I assume you have already spotted the references, “Roger Mortis” being the most obvious, as Treat Williams must now spend the rest of the film as a zombie (but a mentally sharp one) looking for vengeance. That’s a straight homage to the 1950 noir film D.O.A., which involves a poisoned man searching out his killer before the poison takes effect. (Piscopo’s character Bigelow was named after that movie’s main character, played by Edmond O’Brien). Surely, the naming of Dante’s Pharmaceuticals suggests that Mortis is damned from the get-go. After saving Dante PR spokeswoman Randi James (Lindsay Frost) from an assassination attempt by some zombie hit-men, the duo follow her lead to a Chinatown butcher shop run by the dependable Keye Luke (Gremlins) which results in the film’s best sequence – a house of horrors involving reanimated poultry and hogs. The scene is capped by an attack on the Williams character by a skinless, headless cow – something truly, deliriously crazy and surreal. Some other noteworthy sequences in the movie include a woman literally falling apart (decent F/X for the time) and two zombies firing machine guns at each other point blank for a full 30 seconds.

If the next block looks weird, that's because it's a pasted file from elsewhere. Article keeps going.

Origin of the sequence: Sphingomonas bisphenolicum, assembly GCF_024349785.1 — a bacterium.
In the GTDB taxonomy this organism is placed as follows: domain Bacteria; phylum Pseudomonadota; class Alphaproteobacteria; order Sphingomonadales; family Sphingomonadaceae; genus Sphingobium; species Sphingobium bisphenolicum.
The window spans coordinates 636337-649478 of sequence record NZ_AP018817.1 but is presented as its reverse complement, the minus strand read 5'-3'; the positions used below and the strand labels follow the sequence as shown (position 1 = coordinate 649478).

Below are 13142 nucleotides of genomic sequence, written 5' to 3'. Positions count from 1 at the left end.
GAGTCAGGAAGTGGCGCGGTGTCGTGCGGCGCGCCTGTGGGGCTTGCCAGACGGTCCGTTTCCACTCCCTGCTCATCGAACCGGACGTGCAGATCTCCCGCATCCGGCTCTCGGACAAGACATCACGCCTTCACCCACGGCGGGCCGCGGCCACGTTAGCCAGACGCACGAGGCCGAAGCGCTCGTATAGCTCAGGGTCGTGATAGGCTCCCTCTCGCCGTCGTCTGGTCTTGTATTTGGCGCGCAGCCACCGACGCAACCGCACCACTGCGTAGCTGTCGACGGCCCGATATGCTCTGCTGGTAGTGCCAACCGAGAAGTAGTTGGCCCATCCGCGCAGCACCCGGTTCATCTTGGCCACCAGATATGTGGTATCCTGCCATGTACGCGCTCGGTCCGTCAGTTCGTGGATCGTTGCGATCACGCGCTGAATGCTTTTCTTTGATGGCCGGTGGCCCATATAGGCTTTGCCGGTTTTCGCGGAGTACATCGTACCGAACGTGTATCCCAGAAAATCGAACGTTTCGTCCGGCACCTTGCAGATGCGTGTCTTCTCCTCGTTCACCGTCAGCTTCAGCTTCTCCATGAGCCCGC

Wait, let me put my contacts in before I fight this monster.